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Plug-in hybrid version of the latest 3 Series makes a mighty strong case for itself

Our Verdict

BMW 3 Series 320d 2019 Road Test review - hero front

In compelling 320d guise, Munich’s seventh-generation 3 Series successfully reclaims compact executive class honours

5 March 2019
BMW 330e 2019

What is it?

Of the previous-generation BMW 3 Series, how many do you think were sold with a plug-in hybrid powertrain? One in 10?

The answer is actually one in three – testament to the car’s low benefit-in-kind rate and an ability to capture the appealing dynamics of a ‘normal’ 3 Series but with a genuine environmental edge (if, that is, you could meaningfully deploy its modest 25 miles of electric range).

BMW expects this second attempt, based on the new G20-generation 3 Series, to repeat the trick, if not prove even more popular.

To that end, the recipe is largely the same, so where revised plug-in hybrid versions of the 7 Series and X5 have graduated to six-cylinder petrols, the 330e retains a detuned version of the 2.0-litre four-cylinder turbo unit found in the new 330i. As before, it makes 181bhp – a figure supplemented by an electric motor economically packaged within the car’s eight-speed automatic transmission, for a total of 248bhp.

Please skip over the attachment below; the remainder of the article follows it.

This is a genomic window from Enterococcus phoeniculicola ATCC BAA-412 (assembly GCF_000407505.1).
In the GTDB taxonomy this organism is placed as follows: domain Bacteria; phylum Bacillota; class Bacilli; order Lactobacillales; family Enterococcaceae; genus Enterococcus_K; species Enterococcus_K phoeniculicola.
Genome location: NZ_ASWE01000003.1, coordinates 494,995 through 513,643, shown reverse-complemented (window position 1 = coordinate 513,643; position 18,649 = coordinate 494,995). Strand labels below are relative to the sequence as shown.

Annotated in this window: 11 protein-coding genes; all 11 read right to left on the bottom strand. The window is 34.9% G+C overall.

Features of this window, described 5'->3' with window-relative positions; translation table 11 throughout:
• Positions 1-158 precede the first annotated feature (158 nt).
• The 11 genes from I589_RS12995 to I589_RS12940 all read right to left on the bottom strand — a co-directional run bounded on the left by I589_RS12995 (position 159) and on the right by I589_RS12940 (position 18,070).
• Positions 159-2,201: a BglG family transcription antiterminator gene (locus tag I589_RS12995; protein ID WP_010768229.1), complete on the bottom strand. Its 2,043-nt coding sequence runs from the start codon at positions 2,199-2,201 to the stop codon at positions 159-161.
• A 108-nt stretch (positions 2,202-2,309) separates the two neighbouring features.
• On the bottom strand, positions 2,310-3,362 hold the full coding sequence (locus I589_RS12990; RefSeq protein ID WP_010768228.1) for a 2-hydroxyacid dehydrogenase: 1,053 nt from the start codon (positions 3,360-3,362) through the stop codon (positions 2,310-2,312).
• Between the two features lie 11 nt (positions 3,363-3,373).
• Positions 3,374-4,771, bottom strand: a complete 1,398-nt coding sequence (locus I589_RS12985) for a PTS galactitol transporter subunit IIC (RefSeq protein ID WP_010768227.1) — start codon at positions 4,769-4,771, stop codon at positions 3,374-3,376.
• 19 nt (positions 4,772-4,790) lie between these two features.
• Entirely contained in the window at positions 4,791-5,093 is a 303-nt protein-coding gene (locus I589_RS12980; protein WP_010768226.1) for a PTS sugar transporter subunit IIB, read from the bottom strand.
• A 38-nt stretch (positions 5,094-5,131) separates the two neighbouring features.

However, there is now an XtraBoost feature available in Sport mode. It undams an extra 40bhp on kickdown and helps to take the rear-driven 330e to 62mph in six seconds flat.

That power fights against 200kg of hybrid hardware, which is a lot in the context of a junior saloon.

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What's it like?

Not that you immediately sense its effects. A brief drive around one of BMW’s test tracks in a late 330e prototype highlights how well that mass is disguised, the only betrayal being a slight stiffness in the springs, which can make direction changes feel a little abrupt.

Drive the car hard and the weight of battery – a 12kWh unit positioned under the rear seats – becomes more noticeable, but it only exaggerates the right kinds of moments. The old 330e handled better than any rival and this new model is not only more rigid but also lighter than that car, with wider tracks and greater camber for the front tyres.